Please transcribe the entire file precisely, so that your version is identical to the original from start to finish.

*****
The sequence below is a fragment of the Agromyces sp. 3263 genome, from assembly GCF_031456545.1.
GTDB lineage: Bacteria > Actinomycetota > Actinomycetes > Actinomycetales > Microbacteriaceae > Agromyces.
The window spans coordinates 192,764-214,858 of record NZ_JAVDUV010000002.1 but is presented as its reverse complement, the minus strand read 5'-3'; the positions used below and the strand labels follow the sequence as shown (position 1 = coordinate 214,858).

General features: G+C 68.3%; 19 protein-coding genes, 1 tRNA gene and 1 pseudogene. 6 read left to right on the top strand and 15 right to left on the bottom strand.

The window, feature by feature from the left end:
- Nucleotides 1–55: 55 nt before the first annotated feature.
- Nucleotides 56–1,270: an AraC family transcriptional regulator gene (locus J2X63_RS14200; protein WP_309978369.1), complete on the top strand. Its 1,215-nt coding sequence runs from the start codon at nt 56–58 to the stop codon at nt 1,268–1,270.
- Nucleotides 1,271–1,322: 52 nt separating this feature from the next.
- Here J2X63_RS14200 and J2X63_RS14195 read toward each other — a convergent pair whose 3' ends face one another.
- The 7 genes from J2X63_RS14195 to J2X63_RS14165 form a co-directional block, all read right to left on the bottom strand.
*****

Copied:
The sequence below is a fragment of the Agromyces sp. 3263 genome, from assembly GCF_031456545.1.
GTDB lineage: Bacteria > Actinomycetota > Actinomycetes > Actinomycetales > Microbacteriaceae > Agromyces.
The window spans coordinates 192,764-214,858 of record NZ_JAVDUV010000002.1 but is presented as its reverse complement, the minus strand read 5'-3'; the positions used below and the strand labels follow the sequence as shown (position 1 = coordinate 214,858).

General features: G+C 68.3%; 19 protein-coding genes, 1 tRNA gene and 1 pseudogene. 6 read left to right on the top strand and 15 right to left on the bottom strand.

The window, feature by feature from the left end:
- Nucleotides 1–55: 55 nt before the first annotated feature.
- Nucleotides 56–1,270: an AraC family transcriptional regulator gene (locus J2X63_RS14200; protein WP_309978369.1), complete on the top strand. Its 1,215-nt coding sequence runs from the start codon at nt 56–58 to the stop codon at nt 1,268–1,270.
- Nucleotides 1,271–1,322: 52 nt separating this feature from the next.
- Here J2X63_RS14200 and J2X63_RS14195 read toward each other — a convergent pair whose 3' ends face one another.
- The 7 genes from J2X63_RS14195 to J2X63_RS14165 form a co-directional block, all read right to left on the bottom strand.